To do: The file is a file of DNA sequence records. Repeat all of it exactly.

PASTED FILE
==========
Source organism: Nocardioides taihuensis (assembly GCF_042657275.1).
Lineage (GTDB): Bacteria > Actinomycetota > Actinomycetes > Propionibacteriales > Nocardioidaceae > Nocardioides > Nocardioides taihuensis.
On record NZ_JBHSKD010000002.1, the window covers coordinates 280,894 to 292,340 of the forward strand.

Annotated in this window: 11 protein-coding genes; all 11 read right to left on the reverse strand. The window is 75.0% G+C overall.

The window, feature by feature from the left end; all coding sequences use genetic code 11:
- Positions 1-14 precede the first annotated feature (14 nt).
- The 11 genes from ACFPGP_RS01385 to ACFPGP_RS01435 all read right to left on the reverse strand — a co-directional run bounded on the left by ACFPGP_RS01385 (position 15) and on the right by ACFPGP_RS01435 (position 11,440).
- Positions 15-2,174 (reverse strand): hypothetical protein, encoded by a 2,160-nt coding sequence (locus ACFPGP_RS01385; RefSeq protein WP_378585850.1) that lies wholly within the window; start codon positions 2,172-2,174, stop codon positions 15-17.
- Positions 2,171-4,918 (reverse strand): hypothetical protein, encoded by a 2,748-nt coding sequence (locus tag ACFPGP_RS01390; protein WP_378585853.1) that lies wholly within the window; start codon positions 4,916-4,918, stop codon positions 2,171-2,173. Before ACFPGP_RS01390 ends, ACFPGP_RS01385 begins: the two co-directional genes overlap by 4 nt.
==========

Source organism: Nocardioides taihuensis (assembly GCF_042657275.1).
Lineage (GTDB): Bacteria > Actinomycetota > Actinomycetes > Propionibacteriales > Nocardioidaceae > Nocardioides > Nocardioides taihuensis.
On record NZ_JBHSKD010000002.1, the window covers coordinates 280,894 to 292,340 of the forward strand.

Annotated in this window: 11 protein-coding genes; all 11 read right to left on the reverse strand. The window is 75.0% G+C overall.

The window, feature by feature from the left end; all coding sequences use genetic code 11:
- Positions 1-14 precede the first annotated feature (14 nt).
- The 11 genes from ACFPGP_RS01385 to ACFPGP_RS01435 all read right to left on the reverse strand — a co-directional run bounded on the left by ACFPGP_RS01385 (position 15) and on the right by ACFPGP_RS01435 (position 11,440).
- Positions 15-2,174 (reverse strand): hypothetical protein, encoded by a 2,160-nt coding sequence (locus ACFPGP_RS01385; RefSeq protein WP_378585850.1) that lies wholly within the window; start codon positions 2,172-2,174, stop codon positions 15-17.
- Positions 2,171-4,918 (reverse strand): hypothetical protein, encoded by a 2,748-nt coding sequence (locus tag ACFPGP_RS01390; protein WP_378585853.1) that lies wholly within the window; start codon positions 4,916-4,918, stop codon positions 2,171-2,173. Before ACFPGP_RS01390 ends, ACFPGP_RS01385 begins: the two co-directional genes overlap by 4 nt.